Which books do you wish you had read before you became a parent?

(11 Posts)
nickdrakeslovechild Thu 05-Sep-13 16:23:28

Someone gave me a copy of the jools oliver book while I was pregnant and thought it was awful, a while ago I read the Mel Giedroych books (from here to maternity and going ga ga) and they were fantastic. A much more realistic view of motherhood.

BucketsnSpades Thu 05-Sep-13 16:13:52

Kate Evans, the food of love, it's all about breastfeeding but she also introduces a quite laid back approach to parenting. I read this book before the birth of my second baby and really wish I'd discovered it earlier.

The books I read before y first baby were Gina Ford, contented little baby and Tracey Hogg, baby whisperer, given to me as a gift, both made me think there was a scientific approach to raising babies when in reality they are all different. I could have managed much better if I'd never read either, I thought I must be doing it wrong when my baby just did not conform.

BotBotticelli Thu 05-Sep-13 16:10:26

Definitely avoid Gina ford and her routine book. I read it when pregnant, not really knowing much about it, and it totally screwed with my head once DS arrived. I got really upset and thought I was failing cos he would not have a 2 hour sleep every afternoon like Gina said he should. I now know that her book is laughable: newborn babies do whatever they like and you chase around after them trying to keep them happy! You cannot put a baby into a routine (not when they are tiny anyway) a you have to pick up their cues and follow their lead on when they're hungry and when they want to nap - which will probably be at different times every day for the first 6 months or so :-)

vladthedisorganised Thu 05-Sep-13 15:57:32

I really liked The Wonder Weeks, and I was quite skeptical of everything else. For me it seemed to answer 'why has my child suddenly gone weird?' with a 'probably because of X'; it was quite reassuring.

Later on, Dream Babies is wonderful- not a parenting guide but a history of parenting guides. It made me grin a lot!

happydaze77 Thu 05-Sep-13 15:24:40

If you're planning to breastfeed: Breastfeeding Made Simple: Seven Natural Laws for Nursing Mothers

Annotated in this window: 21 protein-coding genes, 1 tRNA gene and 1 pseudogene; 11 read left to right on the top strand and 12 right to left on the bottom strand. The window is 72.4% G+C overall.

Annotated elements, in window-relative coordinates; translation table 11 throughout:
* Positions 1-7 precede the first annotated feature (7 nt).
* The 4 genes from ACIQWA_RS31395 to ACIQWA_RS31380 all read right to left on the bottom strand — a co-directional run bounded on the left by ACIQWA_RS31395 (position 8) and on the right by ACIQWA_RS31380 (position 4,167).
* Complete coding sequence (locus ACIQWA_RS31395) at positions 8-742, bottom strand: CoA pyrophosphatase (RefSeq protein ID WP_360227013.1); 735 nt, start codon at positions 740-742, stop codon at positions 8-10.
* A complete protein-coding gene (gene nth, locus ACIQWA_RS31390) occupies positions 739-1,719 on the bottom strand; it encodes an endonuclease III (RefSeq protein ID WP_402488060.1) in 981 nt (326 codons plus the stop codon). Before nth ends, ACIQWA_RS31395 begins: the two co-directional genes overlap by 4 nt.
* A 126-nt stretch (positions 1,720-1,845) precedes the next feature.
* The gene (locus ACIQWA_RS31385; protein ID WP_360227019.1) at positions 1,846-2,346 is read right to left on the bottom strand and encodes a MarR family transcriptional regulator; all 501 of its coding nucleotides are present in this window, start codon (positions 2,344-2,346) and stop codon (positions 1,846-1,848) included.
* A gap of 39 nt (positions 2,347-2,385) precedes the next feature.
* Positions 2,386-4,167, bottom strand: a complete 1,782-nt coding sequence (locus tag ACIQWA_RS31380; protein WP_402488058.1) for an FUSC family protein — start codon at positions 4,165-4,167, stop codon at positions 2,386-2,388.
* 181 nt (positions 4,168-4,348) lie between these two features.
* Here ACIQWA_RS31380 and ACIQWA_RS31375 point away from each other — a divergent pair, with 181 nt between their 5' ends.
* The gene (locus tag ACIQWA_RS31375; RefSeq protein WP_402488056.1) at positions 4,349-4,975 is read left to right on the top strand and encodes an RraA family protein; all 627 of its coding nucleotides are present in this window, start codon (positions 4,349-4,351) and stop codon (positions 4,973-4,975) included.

Sunnysummer Thu 05-Sep-13 11:33:43

Second the No Cry Sleep Solution. I also really liked Penelope Leach's Your Baby and Child - it's less about strict rules and guidelines that may not fit for you anyway, and more about explaining from a developmental perspective where a child is at different stages and why, with some gentle tips. Also good for interesting research is a new book Baby Meets World - more about entertainment than guide, but we found it really interesting!

marzipanned Thu 05-Sep-13 11:22:32

Thanks for your thoughts all. Will pop down to Waterstones and have a flick through the ones suggested to see which I think would 'suit' me.

noble I'm definitely steering clear of anything that says things must be done in a particular way smile

noblegiraffe Thu 05-Sep-13 10:47:02

Didn't read any and am glad as I would have thought I was doing it all wrong.

However, I am glad that I had MN to read and ask questions of, especially with bfing.

Seaweedy Thu 05-Sep-13 10:39:13

Honestly, not to sound jaded, but I wish I had read fewer books! They really didn't help in any way. Maybe Naomi Stadlen's What Mothers Do, which isn't a baby 'how to' book, but which was calmly encouraging about being a first-time mother adjusting to having a mysterious small baby.

HPsauceonbaconbuttiesmmm Thu 05-Sep-13 10:10:58

Can't link as on phone but:
First time parent, good non judgy book.
Your baby week by week, comes into its own once babyhere
Then later I've liked the no cry sleep solution, i would recommend reading before baby arrives.

Or just read the parenting forum!

You're right that some of it is instinctive but i found i needed a reference. Otherwise you can tend to panic at the first bright green poo!

marzipanned Thu 05-Sep-13 09:29:23

Just that really. I read a couple of pregnancy books during the first few weeks and was really disappointed by them (found much of the info a bit fluffy or obvious, e.g. eat five fruit and veg a day and do gentle exercise).

This will be my first baby so I do feel like I should be reading something but I also feel, perhaps very naively, like a lot of things should be instinctive.

Given experience with the pregnancy books I suspect I'm probably more interested in science/developmental based books, though am mainly interested in which books other women actually found genuinely useful!

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